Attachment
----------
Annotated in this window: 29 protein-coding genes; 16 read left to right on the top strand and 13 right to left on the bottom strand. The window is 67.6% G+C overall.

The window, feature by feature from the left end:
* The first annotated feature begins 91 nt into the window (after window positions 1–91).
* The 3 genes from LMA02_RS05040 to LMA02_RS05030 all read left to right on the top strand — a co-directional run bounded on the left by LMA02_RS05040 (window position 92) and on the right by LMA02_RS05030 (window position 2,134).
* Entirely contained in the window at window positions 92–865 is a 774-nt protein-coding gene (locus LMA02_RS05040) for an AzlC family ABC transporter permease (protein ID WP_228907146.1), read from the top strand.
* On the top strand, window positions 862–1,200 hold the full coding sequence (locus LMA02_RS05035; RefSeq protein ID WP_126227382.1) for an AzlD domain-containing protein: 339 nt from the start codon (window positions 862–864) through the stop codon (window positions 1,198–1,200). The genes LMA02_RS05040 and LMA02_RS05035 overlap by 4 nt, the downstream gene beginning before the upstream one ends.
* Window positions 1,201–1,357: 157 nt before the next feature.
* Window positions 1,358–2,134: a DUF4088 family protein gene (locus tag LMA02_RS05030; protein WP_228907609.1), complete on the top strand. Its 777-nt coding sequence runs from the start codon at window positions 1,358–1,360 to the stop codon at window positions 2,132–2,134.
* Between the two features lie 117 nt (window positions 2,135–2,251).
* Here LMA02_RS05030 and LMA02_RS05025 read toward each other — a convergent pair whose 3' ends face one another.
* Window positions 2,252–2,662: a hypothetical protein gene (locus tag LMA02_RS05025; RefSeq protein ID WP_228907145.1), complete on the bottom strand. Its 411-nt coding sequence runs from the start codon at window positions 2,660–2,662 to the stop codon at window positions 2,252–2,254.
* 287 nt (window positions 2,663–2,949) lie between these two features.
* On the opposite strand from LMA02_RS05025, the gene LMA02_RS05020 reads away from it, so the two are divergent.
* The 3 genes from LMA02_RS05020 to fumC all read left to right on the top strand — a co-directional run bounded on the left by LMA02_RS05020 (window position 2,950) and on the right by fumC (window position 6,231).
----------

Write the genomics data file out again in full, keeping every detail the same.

Annotated in this window: 29 protein-coding genes; 16 read left to right on the top strand and 13 right to left on the bottom strand. The window is 67.6% G+C overall.

The window, feature by feature from the left end:
* The first annotated feature begins 91 nt into the window (after window positions 1–91).
* The 3 genes from LMA02_RS05040 to LMA02_RS05030 all read left to right on the top strand — a co-directional run bounded on the left by LMA02_RS05040 (window position 92) and on the right by LMA02_RS05030 (window position 2,134).
* Entirely contained in the window at window positions 92–865 is a 774-nt protein-coding gene (locus LMA02_RS05040) for an AzlC family ABC transporter permease (protein ID WP_228907146.1), read from the top strand.
* On the top strand, window positions 862–1,200 hold the full coding sequence (locus LMA02_RS05035; RefSeq protein ID WP_126227382.1) for an AzlD domain-containing protein: 339 nt from the start codon (window positions 862–864) through the stop codon (window positions 1,198–1,200). The genes LMA02_RS05040 and LMA02_RS05035 overlap by 4 nt, the downstream gene beginning before the upstream one ends.
* Window positions 1,201–1,357: 157 nt before the next feature.
* Window positions 1,358–2,134: a DUF4088 family protein gene (locus tag LMA02_RS05030; protein WP_228907609.1), complete on the top strand. Its 777-nt coding sequence runs from the start codon at window positions 1,358–1,360 to the stop codon at window positions 2,132–2,134.
* Between the two features lie 117 nt (window positions 2,135–2,251).
* Here LMA02_RS05030 and LMA02_RS05025 read toward each other — a convergent pair whose 3' ends face one another.
* Window positions 2,252–2,662: a hypothetical protein gene (locus tag LMA02_RS05025; RefSeq protein ID WP_228907145.1), complete on the bottom strand. Its 411-nt coding sequence runs from the start codon at window positions 2,660–2,662 to the stop codon at window positions 2,252–2,254.
* 287 nt (window positions 2,663–2,949) lie between these two features.
* On the opposite strand from LMA02_RS05025, the gene LMA02_RS05020 reads away from it, so the two are divergent.
* The 3 genes from LMA02_RS05020 to fumC all read left to right on the top strand — a co-directional run bounded on the left by LMA02_RS05020 (window position 2,950) and on the right by fumC (window position 6,231).